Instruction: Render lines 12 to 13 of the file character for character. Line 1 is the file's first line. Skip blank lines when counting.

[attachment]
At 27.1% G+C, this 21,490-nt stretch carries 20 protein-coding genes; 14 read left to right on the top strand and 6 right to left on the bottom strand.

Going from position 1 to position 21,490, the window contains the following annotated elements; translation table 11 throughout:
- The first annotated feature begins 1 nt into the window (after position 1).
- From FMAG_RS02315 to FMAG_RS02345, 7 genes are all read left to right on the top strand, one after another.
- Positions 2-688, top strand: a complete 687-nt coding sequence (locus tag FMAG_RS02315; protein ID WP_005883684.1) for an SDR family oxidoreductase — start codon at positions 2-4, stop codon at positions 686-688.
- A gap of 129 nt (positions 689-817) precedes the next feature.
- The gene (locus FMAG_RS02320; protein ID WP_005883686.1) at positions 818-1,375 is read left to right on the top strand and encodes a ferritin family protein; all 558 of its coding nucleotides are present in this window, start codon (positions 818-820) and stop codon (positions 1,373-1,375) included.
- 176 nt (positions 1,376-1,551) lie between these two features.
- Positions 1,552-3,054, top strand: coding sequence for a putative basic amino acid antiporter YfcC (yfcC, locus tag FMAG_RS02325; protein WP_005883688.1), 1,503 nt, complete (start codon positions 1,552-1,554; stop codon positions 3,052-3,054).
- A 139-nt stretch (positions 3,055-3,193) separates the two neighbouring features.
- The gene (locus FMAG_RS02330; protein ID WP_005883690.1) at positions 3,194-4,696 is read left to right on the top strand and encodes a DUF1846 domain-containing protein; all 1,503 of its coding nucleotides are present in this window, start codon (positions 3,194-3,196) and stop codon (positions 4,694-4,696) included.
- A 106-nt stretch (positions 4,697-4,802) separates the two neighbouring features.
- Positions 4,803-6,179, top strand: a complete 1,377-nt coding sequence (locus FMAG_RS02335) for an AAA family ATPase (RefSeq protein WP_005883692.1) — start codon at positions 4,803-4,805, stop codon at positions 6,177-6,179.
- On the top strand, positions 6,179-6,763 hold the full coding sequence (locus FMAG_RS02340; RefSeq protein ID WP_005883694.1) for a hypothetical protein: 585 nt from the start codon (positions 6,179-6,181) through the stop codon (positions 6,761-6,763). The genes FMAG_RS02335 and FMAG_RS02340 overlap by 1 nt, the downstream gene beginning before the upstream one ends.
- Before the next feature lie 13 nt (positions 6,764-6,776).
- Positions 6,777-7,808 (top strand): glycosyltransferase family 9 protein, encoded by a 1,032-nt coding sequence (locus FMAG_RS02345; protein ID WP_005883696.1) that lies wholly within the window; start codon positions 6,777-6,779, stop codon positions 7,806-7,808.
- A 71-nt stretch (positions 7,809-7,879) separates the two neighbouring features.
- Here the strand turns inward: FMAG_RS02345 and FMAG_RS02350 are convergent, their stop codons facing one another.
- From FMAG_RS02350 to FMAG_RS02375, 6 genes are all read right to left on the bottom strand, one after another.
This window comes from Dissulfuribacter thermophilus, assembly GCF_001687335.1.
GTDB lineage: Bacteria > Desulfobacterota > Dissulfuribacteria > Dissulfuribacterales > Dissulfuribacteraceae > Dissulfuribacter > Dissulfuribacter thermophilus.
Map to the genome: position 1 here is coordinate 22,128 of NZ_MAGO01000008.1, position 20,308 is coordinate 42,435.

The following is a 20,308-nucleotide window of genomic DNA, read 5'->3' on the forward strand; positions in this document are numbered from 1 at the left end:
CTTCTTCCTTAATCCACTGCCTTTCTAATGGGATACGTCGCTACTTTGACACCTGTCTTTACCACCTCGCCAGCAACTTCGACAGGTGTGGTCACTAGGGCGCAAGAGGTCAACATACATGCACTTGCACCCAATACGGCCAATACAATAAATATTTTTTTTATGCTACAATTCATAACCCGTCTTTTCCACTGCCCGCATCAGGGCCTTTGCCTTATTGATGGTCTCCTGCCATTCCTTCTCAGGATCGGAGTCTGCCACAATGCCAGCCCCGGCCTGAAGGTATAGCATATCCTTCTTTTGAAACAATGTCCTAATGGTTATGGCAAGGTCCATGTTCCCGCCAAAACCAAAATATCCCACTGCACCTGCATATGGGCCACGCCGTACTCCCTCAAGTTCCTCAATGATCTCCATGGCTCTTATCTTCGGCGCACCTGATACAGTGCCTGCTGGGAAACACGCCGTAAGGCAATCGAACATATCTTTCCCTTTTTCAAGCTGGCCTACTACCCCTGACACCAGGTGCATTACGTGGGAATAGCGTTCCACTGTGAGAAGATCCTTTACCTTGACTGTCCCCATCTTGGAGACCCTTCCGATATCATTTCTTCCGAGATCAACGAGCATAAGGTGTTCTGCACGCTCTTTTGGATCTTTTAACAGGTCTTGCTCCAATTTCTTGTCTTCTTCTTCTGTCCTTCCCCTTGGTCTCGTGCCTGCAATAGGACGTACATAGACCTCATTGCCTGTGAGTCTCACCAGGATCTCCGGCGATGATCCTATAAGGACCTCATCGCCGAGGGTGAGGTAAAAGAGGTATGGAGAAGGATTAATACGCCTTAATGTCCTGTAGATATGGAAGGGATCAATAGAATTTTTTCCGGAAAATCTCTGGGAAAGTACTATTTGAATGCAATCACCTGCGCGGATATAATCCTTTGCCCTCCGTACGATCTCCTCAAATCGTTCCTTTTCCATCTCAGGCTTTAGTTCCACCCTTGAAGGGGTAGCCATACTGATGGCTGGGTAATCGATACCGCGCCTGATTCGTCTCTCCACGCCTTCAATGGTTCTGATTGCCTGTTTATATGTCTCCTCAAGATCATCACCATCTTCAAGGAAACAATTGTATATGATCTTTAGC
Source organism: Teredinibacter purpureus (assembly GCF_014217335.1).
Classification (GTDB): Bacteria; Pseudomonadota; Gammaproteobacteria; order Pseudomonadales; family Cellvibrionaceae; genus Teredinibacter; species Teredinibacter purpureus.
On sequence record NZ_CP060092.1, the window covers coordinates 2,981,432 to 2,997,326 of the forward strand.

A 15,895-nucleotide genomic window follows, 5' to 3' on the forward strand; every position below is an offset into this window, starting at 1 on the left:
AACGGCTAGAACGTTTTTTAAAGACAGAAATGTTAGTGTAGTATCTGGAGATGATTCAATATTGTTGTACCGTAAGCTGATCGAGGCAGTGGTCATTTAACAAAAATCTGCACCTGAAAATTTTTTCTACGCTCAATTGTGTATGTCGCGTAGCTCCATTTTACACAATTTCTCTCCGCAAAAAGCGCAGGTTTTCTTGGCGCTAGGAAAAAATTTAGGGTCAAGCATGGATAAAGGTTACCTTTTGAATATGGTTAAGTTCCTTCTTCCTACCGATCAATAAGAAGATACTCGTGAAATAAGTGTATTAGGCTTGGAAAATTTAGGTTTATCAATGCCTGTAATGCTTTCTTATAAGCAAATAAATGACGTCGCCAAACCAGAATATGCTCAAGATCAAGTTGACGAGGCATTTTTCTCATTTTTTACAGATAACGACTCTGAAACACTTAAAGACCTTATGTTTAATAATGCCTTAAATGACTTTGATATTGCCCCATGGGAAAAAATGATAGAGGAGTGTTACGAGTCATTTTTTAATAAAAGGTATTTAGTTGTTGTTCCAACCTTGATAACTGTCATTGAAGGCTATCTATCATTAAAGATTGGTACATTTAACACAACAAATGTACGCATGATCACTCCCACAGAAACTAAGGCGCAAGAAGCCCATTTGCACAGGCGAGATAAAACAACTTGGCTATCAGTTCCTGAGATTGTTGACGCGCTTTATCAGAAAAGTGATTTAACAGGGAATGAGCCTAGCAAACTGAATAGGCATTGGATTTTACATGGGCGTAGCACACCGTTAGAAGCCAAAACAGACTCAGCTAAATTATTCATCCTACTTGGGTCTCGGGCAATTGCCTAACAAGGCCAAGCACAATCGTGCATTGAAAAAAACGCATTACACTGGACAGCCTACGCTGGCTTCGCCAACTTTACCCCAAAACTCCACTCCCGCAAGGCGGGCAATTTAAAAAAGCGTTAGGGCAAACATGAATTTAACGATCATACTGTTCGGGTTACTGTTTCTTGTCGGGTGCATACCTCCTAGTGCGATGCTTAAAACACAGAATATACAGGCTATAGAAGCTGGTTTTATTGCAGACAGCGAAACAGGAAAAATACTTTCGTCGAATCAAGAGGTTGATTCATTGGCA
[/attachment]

- A 106-nt stretch (positions 4,697-4,802) separates the two neighbouring features.
- Positions 4,803-6,179, top strand: a complete 1,377-nt coding sequence (locus FMAG_RS02335) for an AAA family ATPase (RefSeq protein WP_005883692.1) — start codon at positions 4,803-4,805, stop codon at positions 6,177-6,179.